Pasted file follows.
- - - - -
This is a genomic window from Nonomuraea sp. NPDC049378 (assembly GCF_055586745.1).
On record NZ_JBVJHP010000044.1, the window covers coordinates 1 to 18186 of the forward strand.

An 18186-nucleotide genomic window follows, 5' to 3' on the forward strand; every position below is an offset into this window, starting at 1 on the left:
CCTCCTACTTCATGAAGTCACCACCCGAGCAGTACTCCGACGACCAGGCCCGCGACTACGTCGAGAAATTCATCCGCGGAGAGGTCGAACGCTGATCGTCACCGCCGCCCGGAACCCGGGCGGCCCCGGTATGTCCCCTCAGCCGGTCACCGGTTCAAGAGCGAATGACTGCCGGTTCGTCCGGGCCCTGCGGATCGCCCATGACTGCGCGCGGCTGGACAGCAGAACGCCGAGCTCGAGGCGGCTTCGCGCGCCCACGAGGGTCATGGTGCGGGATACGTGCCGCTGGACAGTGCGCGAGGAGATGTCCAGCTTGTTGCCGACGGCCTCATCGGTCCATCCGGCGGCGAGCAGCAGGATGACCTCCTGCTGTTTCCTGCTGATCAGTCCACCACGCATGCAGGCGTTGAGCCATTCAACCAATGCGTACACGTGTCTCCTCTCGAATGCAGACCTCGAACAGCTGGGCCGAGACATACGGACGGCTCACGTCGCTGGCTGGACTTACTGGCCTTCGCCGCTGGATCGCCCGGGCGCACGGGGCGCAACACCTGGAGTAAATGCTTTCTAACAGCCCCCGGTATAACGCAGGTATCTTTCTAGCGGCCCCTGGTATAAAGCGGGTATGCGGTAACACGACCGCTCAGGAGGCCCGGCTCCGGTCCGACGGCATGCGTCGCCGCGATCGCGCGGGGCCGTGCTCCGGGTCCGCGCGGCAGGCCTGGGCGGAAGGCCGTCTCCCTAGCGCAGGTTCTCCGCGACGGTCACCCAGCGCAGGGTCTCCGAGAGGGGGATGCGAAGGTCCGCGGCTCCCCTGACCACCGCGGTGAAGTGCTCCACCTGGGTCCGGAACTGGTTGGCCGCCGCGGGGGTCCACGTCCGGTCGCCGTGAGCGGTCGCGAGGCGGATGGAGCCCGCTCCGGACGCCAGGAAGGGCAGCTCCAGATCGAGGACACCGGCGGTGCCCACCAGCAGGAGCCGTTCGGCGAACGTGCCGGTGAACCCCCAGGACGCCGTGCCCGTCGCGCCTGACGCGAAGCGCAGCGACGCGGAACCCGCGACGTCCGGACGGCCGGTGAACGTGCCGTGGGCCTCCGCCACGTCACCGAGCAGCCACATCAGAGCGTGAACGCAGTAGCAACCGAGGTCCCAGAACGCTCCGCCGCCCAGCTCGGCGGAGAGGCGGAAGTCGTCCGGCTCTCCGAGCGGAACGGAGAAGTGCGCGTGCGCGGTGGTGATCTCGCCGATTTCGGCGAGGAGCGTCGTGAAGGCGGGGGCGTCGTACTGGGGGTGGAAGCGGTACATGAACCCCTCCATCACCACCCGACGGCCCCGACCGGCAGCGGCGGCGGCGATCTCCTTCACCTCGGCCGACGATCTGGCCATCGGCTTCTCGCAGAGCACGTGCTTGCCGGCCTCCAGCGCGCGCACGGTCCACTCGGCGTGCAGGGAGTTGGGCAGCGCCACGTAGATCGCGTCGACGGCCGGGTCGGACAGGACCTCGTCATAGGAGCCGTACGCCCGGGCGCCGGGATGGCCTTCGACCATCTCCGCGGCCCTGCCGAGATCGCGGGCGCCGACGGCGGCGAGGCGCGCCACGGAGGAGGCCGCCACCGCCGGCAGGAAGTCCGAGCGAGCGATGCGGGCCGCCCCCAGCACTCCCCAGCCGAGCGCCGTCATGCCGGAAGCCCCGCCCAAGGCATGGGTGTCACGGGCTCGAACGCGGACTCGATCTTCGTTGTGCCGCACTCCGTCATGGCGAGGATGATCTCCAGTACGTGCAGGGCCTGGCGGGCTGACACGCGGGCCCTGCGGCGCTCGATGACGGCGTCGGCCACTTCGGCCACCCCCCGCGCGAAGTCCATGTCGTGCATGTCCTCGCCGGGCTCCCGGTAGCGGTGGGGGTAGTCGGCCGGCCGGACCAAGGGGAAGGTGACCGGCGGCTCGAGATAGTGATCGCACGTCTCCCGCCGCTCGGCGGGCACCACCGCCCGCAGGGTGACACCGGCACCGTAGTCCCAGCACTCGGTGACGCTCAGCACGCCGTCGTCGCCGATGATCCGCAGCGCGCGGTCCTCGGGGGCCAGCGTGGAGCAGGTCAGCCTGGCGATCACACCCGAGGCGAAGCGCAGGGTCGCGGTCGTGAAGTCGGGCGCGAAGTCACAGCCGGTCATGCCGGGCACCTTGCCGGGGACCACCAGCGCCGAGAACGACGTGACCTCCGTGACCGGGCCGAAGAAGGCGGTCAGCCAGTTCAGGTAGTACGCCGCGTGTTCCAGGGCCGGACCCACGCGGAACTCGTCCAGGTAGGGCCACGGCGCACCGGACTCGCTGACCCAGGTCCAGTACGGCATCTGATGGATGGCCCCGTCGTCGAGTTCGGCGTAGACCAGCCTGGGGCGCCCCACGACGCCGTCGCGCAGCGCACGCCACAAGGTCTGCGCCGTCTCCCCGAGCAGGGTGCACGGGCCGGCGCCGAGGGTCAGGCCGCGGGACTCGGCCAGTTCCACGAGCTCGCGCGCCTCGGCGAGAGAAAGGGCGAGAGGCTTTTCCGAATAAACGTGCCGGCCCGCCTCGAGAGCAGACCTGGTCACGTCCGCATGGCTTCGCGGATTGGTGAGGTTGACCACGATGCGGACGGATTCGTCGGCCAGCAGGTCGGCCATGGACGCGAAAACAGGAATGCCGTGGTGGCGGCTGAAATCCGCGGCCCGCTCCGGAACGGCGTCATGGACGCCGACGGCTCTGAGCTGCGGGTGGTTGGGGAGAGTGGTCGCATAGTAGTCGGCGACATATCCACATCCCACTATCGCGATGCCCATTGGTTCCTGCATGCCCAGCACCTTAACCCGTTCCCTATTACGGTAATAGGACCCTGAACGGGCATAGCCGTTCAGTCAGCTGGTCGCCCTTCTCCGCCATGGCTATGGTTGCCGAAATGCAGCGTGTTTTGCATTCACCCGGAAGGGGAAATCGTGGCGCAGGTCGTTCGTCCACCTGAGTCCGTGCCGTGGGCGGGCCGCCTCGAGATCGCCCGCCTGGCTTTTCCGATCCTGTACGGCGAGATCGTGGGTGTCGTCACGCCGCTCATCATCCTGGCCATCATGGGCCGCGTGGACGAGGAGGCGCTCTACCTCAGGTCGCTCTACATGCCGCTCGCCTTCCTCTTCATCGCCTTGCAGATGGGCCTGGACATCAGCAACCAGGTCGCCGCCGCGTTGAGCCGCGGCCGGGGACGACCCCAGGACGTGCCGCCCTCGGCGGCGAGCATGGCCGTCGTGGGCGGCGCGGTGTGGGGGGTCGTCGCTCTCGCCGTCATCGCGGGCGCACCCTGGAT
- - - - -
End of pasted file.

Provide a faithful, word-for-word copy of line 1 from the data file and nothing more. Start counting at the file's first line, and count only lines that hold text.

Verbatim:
This is a genomic window from Nonomuraea sp. NPDC049378 (assembly GCF_055586745.1).